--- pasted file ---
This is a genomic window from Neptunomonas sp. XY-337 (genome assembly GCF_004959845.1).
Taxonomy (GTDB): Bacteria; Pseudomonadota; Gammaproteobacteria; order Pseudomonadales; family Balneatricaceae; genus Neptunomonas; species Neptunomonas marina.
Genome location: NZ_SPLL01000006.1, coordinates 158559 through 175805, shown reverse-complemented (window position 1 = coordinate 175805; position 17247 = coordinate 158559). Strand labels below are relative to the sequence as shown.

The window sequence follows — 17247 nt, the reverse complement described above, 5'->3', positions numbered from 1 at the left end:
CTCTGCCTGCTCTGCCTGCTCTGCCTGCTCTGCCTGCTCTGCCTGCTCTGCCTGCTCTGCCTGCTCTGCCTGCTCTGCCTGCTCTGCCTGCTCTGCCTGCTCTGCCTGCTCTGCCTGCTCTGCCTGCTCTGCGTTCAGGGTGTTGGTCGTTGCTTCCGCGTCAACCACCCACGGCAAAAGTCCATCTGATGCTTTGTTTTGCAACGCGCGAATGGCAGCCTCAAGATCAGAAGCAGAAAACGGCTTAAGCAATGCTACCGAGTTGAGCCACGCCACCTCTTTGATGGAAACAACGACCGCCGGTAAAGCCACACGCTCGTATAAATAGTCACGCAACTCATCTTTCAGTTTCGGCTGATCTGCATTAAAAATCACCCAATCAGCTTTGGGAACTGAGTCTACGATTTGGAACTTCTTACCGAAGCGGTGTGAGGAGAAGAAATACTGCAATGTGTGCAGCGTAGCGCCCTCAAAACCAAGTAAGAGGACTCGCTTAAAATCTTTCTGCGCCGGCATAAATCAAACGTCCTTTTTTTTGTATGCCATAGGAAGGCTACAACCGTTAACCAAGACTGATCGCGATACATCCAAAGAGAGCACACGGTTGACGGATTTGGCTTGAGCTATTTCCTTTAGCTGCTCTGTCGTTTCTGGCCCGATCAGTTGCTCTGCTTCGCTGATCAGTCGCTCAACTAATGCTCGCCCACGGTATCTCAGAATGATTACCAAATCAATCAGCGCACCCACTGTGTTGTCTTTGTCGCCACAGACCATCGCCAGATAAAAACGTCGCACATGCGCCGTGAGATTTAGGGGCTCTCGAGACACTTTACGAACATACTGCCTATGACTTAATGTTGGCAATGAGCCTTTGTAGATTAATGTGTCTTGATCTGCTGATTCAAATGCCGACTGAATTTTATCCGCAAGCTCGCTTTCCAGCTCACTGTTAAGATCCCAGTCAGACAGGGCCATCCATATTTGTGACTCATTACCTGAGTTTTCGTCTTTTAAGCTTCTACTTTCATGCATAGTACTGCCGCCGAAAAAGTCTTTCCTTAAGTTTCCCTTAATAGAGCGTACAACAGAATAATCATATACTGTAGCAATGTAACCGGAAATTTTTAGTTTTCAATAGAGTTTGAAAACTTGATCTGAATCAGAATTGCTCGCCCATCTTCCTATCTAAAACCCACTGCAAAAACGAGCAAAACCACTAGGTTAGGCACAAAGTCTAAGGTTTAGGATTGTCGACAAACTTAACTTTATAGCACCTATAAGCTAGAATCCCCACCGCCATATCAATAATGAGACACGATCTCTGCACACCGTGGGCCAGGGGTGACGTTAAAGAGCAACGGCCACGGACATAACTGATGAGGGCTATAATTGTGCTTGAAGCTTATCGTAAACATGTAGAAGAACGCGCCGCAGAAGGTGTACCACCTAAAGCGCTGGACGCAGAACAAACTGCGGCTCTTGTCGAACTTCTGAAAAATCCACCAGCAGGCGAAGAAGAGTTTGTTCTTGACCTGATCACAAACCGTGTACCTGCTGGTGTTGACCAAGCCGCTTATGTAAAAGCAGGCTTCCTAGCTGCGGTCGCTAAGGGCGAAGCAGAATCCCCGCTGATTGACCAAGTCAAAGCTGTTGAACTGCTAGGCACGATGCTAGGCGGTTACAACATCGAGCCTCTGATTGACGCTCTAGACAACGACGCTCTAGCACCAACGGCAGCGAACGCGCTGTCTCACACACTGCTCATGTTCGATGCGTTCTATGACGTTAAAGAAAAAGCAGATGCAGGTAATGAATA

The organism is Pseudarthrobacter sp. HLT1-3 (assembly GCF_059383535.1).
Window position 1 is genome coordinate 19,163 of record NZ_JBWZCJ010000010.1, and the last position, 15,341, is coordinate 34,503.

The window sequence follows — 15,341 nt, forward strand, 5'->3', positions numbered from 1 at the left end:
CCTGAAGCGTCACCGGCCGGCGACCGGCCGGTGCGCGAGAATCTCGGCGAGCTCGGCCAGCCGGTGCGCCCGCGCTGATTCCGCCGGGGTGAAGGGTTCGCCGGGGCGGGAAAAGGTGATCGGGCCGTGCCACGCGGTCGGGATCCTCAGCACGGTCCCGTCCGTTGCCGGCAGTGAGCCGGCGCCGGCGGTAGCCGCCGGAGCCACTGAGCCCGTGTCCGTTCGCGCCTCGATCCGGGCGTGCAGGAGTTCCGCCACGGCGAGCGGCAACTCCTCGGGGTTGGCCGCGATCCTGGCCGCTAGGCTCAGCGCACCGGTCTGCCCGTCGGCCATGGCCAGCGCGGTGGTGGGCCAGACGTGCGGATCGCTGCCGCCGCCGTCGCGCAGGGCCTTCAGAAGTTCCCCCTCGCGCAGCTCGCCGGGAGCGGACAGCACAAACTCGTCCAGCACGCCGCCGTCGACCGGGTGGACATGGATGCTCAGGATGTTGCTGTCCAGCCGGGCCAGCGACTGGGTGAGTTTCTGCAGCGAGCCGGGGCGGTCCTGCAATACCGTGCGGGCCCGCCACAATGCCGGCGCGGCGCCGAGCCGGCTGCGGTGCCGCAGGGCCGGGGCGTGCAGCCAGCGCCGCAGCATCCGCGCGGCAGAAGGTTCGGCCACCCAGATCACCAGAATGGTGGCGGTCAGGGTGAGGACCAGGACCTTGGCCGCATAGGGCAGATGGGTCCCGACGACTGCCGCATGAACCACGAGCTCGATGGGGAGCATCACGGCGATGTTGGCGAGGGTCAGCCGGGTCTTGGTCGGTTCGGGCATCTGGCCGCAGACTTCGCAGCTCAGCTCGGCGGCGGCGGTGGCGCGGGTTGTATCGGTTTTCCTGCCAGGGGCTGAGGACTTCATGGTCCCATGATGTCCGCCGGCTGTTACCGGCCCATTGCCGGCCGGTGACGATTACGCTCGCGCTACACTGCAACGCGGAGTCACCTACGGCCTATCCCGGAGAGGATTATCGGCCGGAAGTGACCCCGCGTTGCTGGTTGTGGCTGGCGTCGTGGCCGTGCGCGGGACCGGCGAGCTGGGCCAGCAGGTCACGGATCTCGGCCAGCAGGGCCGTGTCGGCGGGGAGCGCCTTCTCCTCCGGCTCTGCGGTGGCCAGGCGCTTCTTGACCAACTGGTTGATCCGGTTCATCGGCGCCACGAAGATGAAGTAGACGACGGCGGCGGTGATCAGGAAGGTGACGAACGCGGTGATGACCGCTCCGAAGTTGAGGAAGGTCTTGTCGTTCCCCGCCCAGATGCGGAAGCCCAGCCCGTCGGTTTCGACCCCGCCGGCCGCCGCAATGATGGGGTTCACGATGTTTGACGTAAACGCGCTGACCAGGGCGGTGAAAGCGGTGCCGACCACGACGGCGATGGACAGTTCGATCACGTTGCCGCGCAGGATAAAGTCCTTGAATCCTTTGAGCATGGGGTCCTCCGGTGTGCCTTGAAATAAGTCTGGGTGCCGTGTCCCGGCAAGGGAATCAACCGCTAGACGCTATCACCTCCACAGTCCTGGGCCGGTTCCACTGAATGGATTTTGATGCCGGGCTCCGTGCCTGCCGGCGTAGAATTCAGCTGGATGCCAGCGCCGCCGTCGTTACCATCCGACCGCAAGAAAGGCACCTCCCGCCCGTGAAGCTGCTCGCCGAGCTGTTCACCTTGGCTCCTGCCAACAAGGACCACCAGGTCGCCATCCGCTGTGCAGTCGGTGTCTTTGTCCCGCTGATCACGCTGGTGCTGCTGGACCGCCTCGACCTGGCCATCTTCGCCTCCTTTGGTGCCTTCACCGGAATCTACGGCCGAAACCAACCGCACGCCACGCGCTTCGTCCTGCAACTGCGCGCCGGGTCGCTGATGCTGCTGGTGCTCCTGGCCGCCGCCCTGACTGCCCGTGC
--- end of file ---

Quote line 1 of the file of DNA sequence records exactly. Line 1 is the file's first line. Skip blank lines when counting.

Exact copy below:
This is a genomic window from Neptunomonas sp. XY-337 (genome assembly GCF_004959845.1).